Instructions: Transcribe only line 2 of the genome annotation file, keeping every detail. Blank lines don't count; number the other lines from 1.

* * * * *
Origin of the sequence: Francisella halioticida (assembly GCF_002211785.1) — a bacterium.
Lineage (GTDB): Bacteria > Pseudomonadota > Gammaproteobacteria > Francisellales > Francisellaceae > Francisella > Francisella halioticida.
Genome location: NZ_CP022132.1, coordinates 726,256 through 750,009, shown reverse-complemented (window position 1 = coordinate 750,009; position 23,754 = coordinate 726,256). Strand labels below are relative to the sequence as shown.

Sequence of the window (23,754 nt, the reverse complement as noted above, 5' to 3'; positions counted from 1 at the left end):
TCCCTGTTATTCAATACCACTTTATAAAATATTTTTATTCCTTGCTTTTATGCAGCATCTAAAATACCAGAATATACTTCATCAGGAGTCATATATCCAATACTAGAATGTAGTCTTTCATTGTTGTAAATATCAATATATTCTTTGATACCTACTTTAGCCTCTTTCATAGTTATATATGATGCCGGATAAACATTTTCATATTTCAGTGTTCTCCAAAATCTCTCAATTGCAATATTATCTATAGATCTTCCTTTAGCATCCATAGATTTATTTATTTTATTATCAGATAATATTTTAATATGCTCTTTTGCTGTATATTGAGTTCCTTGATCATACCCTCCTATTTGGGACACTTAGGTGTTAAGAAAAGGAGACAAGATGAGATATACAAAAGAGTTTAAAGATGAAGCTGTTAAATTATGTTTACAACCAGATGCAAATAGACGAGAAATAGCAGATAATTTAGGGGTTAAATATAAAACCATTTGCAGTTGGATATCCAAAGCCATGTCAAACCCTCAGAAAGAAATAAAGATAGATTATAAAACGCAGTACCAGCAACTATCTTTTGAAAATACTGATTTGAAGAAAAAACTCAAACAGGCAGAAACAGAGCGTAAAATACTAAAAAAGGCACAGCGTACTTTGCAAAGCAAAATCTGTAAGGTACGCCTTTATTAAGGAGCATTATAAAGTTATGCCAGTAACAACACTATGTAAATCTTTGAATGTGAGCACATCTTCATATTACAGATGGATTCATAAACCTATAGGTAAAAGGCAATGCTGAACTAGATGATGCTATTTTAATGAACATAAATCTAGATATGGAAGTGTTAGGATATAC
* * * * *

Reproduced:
Lineage (GTDB): Bacteria > Pseudomonadota > Gammaproteobacteria > Francisellales > Francisellaceae > Francisella > Francisella halioticida.